Before I go on I need to address an often tacit but powerful objection to this very idea that we – the people –can choose to change the way we are.
Over the last few decades, thinkers on the sociological left and economic right have shared a common prejudice: public ideas don’t really matter. On the left the ideas are seen as merely an epiphenomenon of deeper social forces, on the right culture is marginalised in a theory which sees the efficient society as one comprised by individual preferences revealed in market transactions. Of course, ideas are more powerful if they intersect with social forces, of course they are more likely to succeed if they coincide with our personal predispositions, but this isn’t the end of the story.
Let me offer two examples of significant social trends which are inexplicable without recognising the way ideas can change the world. The first is the transformation in attitudes to homosexuality. It is hard to explain this in terms of shifts either in individual preferences – why would so many more people suddenly become gay or why would so many people now be tolerant when their parents were viscerally prejudiced – or in underlying social forces – capitalism seems just as able to thrive in homophobic as in liberated societies. Instead, an important part of the shift comes from the way the gay community and its supporters responded to the threat of AIDS; rather than retreating into the shadows the response was one of mobilisation, pride and self-help.
A different example is the growth of Fair Trade. Did we suddenly grow a social conscience? Did capitalism need a new market in ethical goods? Or was it that crusading leadership, business skills and social organisation found a way to tap in to human altruism so that an idea which had for many years been largely confined to stalls outside churches moved to the aisles of every major supermarket?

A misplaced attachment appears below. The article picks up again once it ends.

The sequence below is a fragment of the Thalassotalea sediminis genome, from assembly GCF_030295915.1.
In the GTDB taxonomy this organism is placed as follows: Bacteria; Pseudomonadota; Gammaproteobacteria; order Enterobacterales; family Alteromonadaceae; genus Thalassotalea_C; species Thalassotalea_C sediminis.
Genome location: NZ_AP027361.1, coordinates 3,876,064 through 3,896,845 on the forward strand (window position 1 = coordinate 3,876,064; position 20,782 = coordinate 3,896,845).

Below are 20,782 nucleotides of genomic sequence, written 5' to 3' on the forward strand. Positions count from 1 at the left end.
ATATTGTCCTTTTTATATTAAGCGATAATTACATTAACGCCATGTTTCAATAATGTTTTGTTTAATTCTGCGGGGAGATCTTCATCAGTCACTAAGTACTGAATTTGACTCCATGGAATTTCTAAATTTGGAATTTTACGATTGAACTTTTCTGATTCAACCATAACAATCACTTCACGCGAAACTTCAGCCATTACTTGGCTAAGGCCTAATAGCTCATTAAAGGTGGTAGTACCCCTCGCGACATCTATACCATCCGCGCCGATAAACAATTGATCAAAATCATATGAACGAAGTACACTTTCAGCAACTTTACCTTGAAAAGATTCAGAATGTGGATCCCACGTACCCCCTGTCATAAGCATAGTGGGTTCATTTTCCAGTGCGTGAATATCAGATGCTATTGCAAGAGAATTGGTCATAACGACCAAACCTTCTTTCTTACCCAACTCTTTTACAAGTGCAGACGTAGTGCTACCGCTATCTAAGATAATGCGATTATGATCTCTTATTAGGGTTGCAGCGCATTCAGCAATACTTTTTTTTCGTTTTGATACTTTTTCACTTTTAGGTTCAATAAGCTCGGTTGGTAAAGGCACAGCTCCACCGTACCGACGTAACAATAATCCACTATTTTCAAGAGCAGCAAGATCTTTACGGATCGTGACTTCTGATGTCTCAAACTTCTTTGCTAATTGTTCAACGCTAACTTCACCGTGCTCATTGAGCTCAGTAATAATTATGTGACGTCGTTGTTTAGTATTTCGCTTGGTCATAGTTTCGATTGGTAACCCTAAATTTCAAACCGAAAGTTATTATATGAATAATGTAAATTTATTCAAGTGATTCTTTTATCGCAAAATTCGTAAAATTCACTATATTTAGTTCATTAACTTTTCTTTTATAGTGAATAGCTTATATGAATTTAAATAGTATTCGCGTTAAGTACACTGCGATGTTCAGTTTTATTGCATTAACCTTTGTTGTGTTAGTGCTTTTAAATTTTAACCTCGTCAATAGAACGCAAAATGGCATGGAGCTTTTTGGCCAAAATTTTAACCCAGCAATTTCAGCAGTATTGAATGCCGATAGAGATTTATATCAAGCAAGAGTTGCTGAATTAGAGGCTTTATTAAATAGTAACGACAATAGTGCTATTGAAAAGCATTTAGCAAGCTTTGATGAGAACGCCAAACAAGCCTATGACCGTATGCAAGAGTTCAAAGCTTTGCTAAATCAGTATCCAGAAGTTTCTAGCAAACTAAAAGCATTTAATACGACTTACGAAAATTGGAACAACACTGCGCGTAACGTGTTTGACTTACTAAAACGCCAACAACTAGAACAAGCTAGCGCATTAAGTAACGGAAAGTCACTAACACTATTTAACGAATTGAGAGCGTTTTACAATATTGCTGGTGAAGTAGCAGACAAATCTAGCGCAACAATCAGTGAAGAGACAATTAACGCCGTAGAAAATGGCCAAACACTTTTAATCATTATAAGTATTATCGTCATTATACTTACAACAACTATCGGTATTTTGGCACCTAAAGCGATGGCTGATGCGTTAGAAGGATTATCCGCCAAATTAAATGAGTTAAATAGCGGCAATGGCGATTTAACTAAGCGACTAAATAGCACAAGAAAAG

One reason ideas matter for society is that human beings and human behaviour is complex. Over recent decades a variety of disciplines ranging from neuroscience to evolutionary psychology to behavioural economics have undermined the reductionist view of human beings as mere agents of impersonal forces or of society as being nothing more than the aggregation of possessive individualism.
We know that most of our actions are instinctive and automatic, not the consequence of rational and conscious calculation. Indeed we know that often conscious thought is a confirmation of an automatic impulse rather than what drives our behaviour. We know also that we are profoundly social beings. Role playing experiments show how much our personality and our judgements can change if we are placed in different contexts with different prompts and norms. Long term social network analysis shows our behaviours and attitudes can be affected by changes among those in our circles of networks even at three degrees of separation.